If we were to start from scratch, how would we know God exists? Recently on The Cale Clarke Show, Cale dove into the existence of the supernatural and the way Pascal’s Wager can encourage us to live virtuously.
“Conviction is my inheritance, but as an adult, I preferred atheism to a generic spirituality because it mirrored the bright lines of my upbringing: God is or isn’t. The universe, I had decided, contained nothing but bright light in the vacuum of space. So why, after two years of this plague, did I want to know if it hid anything else?” Sarah Jones, a writer for The New Yorker and an atheist for most of her life, wrote an article talking about her search for truth during the pandemic.
Sarah documented her Christian upbringing, her gravitation towards atheism, and then the impact of the deaths of two of her close friends. The gravity of these deaths and the grief and fatigue the pandemic brought affected her deeply. She said she’s thought “several hundred times this year” about making her way back to church. She referenced The Screwtape Letters in her article, saying that Screwtape makes a good point in talking about the existence of demons. If we humans believe in demons, we are subject to be fearful of the terror demons can cause. If we don’t believe in demons, we can be transformed into materialists because we have no fear of the supernatural. So, what are our options?
Sarah grappled with this question in the context of God’s existence. How do we balance the wager of whether God exists or not? She closed her article by saying that when she listened and searched for God, she heard and saw nothing but us, the beings that walk this earth. Cale hoped and prayed that Sarah would continue to be open to God’s existence and search for the truth in her life. He also offered a way to frame this difficult concept for those struggling with disbelief.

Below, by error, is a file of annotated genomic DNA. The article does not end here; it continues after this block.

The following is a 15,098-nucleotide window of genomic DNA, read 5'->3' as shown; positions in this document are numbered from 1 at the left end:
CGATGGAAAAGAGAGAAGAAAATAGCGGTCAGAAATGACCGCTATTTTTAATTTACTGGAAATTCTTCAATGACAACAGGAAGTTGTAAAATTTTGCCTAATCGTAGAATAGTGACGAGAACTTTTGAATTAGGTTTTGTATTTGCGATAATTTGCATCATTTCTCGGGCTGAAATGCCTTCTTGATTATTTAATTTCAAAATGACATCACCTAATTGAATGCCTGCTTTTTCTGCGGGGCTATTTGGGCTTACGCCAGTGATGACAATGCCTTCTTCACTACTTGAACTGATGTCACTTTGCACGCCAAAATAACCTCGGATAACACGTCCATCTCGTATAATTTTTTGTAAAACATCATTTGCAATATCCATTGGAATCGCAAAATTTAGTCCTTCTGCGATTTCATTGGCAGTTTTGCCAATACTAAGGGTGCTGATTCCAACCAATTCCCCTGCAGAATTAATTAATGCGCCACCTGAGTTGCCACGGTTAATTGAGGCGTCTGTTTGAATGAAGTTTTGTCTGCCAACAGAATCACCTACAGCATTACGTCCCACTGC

The way to think about God’s existence in a vacuum has to do with risk management and the argument known as Pascal’s Wager. Risk management is a tool used to avoid bad consequences or outcomes. However, sometimes you have to do risk management without all the information that you need. Cale looked at an example given by Dr. Joshua Hochschild, the director of Philosophy, Economics, and Politics at Mount St. Mary’s University.
Dr. Hochschild says to imagine that you are going to walk out onto a frozen lake in the winter. Granted, the safest thing to do to avoid risk would be to not walk onto the ice. But imagining that you had to, you should do things to ensure your safety such as use a rope, spread out your weight, or have a friend help. We can look at the existence of God in the same way. Choosing to believe in God is to remain safely on dry land. But to venture into the uncertainty of your beliefs is to test that ice. So set up lifelines, ask for help, and use tools like Pascal’s Wager to ensure your safety.
Pascal’s Wager says that if we do believe in God and he ends up not existing, we don’t lose much of anything except material indulgence. If we believe and he does end up existing, we attain incomprehensible levels of eternal joy and happiness. If we don’t believe in God and He doesn’t exist, we have gained nothing. We simply lived our lives in an indulgent manner and were left wanting. If we don’t believe in God and he does end up existing, we lose everything. We are not granted salvation nor any further earthly pleasures. We are subject to an eternity without the God that we never believed in. “It’s a bet, and practically speaking, nobody would stake their lives on atheism,” said Dr. Hochschild. It does not pay to be an unbeliever. It only pays to be a believer.
For clarification, this argument is not proof of the existence of God or validation of any other knowledge. It is merely a practical analysis of weighing the risks versus the consequences. It’s an attempt to show that practically, it makes zero sense to wager that God doesn’t exist. It is both far safer and far more productive to believe in God.
“Pascal’s argument engages the whole person. It is more intuitive. If Aquinas’ five ways appeal to the ‘head,’ Pascal appeals to the ‘heart,’ or what C.S. Lewis called the ‘chest.’ We realize that there are stakes involved; Pascal engages our sense of dignity, and the difference between rashness and courage.”
Listen to the full talk below:
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